Tuesday, 27 July 2010

Exercise: Implied Lines

This exercise takes several parts but all of them are concerned with lines within images that lead the viewer to look at various elements within the image; these are the implied lines.


First we are asked to analyse the following images and show where the implied lines are. I have shown this in the second image with blue markings.




In the first image I think the obvious sweeping curved line is that of the matadors cape, a less obvious one is the movement of the bull. In the second shot however I feel that there are a lot more and stronger lines. There is the circular movement of the horses and  the eye lines of both the trainer and the main horse; even though the horse appears not to be looking at anything in shot my eye is still lead away! Great shot.




We are then asked to analyse three of our our images in a similar way.


The first two of which were taken on a rather long walk extending over several days. The first shows a line of the path that we are following, it is not distinct enough to be a curve but I think that it is more implied.


The second image shows an eye-line implied by the second walker looking at the first.


And the final image shows some implied lines of movement of the traffic in Paris sweeping away to the right.
To finish off the exercise we are asked to take two photographs, one showing an implied eye line and the second showing an extension of a line or lines that point.


The eye line shot is almost a double one in which the wife seems to be looking at her husband who in turn is looking at the cricket. I really like this one!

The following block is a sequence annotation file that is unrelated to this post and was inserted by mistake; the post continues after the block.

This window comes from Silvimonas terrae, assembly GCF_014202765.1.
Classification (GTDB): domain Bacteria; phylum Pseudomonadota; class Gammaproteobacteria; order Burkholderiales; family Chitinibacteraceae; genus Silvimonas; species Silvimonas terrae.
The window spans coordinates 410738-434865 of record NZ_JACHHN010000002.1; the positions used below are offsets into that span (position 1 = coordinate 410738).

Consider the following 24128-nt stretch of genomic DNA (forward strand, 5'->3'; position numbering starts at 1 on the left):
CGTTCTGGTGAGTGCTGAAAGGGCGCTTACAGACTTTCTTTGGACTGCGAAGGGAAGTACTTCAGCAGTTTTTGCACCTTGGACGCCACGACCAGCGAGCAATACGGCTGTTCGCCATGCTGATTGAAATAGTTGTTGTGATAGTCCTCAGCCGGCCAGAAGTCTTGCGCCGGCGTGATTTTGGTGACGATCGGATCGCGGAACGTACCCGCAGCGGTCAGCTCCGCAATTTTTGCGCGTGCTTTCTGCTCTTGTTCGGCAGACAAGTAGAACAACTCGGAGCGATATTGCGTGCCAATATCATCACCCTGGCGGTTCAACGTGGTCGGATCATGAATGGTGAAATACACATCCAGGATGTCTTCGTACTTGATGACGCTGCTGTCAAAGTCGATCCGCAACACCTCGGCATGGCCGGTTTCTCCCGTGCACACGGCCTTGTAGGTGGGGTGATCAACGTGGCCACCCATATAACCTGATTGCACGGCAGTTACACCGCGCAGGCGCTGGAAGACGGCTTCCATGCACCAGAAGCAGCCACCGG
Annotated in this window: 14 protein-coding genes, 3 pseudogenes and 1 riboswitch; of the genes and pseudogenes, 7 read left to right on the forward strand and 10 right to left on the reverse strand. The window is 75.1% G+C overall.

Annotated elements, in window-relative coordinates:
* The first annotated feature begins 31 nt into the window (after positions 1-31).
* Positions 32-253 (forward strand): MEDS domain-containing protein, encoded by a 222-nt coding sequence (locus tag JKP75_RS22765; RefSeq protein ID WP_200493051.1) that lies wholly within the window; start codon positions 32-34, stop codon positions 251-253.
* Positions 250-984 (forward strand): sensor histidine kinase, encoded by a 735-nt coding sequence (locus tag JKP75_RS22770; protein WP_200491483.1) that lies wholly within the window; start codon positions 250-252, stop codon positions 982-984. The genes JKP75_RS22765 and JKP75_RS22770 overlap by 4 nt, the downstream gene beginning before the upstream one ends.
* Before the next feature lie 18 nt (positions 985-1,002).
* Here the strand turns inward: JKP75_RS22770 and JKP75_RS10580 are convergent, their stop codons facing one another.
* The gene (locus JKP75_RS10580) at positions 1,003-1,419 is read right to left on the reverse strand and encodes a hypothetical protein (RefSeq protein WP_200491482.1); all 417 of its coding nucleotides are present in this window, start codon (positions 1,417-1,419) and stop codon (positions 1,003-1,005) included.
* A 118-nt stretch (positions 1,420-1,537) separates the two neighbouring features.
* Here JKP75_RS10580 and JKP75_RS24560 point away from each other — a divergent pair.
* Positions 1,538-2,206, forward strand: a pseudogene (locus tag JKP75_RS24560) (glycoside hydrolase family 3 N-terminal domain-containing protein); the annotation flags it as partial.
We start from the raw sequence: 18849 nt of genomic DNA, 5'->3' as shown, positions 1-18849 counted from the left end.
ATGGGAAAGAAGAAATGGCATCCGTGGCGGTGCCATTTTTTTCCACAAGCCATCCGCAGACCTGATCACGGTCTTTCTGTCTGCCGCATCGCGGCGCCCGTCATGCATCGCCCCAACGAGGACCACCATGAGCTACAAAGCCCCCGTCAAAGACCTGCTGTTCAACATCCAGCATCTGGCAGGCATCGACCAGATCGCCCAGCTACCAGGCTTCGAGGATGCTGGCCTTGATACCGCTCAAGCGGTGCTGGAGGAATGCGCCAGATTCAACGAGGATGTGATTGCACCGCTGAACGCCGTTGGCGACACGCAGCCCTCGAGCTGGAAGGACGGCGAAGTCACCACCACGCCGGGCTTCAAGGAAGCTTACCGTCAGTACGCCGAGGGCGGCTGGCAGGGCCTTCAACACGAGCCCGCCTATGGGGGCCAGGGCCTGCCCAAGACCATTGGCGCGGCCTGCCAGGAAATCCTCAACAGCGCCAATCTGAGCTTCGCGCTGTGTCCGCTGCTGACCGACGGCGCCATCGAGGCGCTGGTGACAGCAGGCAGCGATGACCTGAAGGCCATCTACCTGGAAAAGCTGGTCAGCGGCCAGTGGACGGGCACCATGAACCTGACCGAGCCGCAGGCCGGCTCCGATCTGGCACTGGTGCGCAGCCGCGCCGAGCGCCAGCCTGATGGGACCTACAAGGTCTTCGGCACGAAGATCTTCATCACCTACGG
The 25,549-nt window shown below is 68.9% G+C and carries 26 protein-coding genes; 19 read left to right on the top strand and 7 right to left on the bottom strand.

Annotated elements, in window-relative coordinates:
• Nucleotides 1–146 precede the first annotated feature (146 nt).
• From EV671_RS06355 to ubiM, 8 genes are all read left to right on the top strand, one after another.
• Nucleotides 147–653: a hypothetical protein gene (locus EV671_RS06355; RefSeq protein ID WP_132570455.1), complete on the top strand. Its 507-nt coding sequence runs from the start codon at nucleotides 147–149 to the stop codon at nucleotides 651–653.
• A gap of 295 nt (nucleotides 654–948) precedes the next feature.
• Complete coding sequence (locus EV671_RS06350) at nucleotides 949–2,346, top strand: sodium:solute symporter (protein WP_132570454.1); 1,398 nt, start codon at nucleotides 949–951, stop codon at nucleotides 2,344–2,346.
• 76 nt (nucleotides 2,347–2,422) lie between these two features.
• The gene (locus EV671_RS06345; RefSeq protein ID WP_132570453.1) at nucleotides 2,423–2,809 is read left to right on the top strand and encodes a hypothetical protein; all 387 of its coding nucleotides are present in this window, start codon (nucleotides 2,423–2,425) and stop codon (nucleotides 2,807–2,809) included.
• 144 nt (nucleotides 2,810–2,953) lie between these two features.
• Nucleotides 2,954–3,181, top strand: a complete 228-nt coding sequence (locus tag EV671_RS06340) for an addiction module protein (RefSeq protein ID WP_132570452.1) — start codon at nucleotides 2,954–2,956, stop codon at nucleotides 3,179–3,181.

The second has an implied line which is the fascia board of this building leading the eye to the Seagull on top.



Monday, 26 July 2010

Exercise: Curves

In this exercise we are asked to take four images demonstrating curves. Curves are thought to be like 'wobbly' diagonals leading the eye perhaps not in a direct line but in the same direction in a roundabout way.


My first image shows some strong curves within an atrium of an office block. I felt that both the railings and the white lines between floors lead the eye round to the left.




The second image is that of a garden and shows a sweeping boarder that th eye naturally follows, a bit of a boring shot but demonstrates a curve!




My third image shows the curves of the tree line but I also selected this (and noticed it at the time of taking the shot) because of the reflection in the water doubling up on the curve elements. I think this works well and the two people give the image scale.




The final image has lots of curves in a single line which I think is quite pleasing on the eye and certainly gives the image some interest when following it.


Exercise: Diagonals

This exercise was to take four photographs displaying diagonal lines. The idea was that diagonal lines can be created from straight lines in most cases my moving the camera into a different position. Diagonals are important to an image as they give the image depth and perspective.


My first image is a common one of stairs or in my example escalators, I have shown two images here, the first straight on and the second taken from above. I am not sure which one I prefer as the first gives a nice symmetry but the second has more depth by finding that other angle.



My next shot was of an office block with many natural diagonals. I tried to vary the camera as much as possible to find as many possible though in producing this shot.

My third shot was taken in a walkway using the depth of the pillars and the light shining through to make the triangular shapes


And finally this shot was taken on the other side of the walk way by making a triangular shape at the bottom of the image giving it overall more depth.

This exercise has certainly given me insight on how to make an image a little more interesting with a few triangles!